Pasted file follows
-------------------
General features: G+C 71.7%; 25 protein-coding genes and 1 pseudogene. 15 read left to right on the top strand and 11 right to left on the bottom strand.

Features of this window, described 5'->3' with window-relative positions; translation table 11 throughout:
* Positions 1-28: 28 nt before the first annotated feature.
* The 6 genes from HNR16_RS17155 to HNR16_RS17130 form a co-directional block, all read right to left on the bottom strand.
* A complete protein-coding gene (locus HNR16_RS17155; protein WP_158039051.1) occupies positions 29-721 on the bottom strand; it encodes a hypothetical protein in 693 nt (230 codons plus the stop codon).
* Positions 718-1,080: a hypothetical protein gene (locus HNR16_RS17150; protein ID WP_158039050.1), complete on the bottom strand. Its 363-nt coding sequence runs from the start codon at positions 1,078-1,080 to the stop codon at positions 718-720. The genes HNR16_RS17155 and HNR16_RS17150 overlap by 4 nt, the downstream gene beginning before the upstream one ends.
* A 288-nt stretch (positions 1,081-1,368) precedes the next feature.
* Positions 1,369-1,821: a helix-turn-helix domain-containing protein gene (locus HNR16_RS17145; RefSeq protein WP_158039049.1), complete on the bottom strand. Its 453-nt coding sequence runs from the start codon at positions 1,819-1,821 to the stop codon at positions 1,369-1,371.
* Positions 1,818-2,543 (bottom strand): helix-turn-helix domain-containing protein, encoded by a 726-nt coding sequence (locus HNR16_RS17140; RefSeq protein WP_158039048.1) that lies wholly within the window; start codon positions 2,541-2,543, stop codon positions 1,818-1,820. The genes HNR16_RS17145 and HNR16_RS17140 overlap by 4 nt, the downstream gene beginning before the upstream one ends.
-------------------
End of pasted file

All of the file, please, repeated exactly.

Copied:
General features: G+C 71.7%; 25 protein-coding genes and 1 pseudogene. 15 read left to right on the top strand and 11 right to left on the bottom strand.

Features of this window, described 5'->3' with window-relative positions; translation table 11 throughout:
* Positions 1-28: 28 nt before the first annotated feature.
* The 6 genes from HNR16_RS17155 to HNR16_RS17130 form a co-directional block, all read right to left on the bottom strand.
* A complete protein-coding gene (locus HNR16_RS17155; protein WP_158039051.1) occupies positions 29-721 on the bottom strand; it encodes a hypothetical protein in 693 nt (230 codons plus the stop codon).
* Positions 718-1,080: a hypothetical protein gene (locus HNR16_RS17150; protein ID WP_158039050.1), complete on the bottom strand. Its 363-nt coding sequence runs from the start codon at positions 1,078-1,080 to the stop codon at positions 718-720. The genes HNR16_RS17155 and HNR16_RS17150 overlap by 4 nt, the downstream gene beginning before the upstream one ends.
* A 288-nt stretch (positions 1,081-1,368) precedes the next feature.
* Positions 1,369-1,821: a helix-turn-helix domain-containing protein gene (locus HNR16_RS17145; RefSeq protein WP_158039049.1), complete on the bottom strand. Its 453-nt coding sequence runs from the start codon at positions 1,819-1,821 to the stop codon at positions 1,369-1,371.
* Positions 1,818-2,543 (bottom strand): helix-turn-helix domain-containing protein, encoded by a 726-nt coding sequence (locus HNR16_RS17140; RefSeq protein WP_158039048.1) that lies wholly within the window; start codon positions 2,541-2,543, stop codon positions 1,818-1,820. The genes HNR16_RS17145 and HNR16_RS17140 overlap by 4 nt, the downstream gene beginning before the upstream one ends.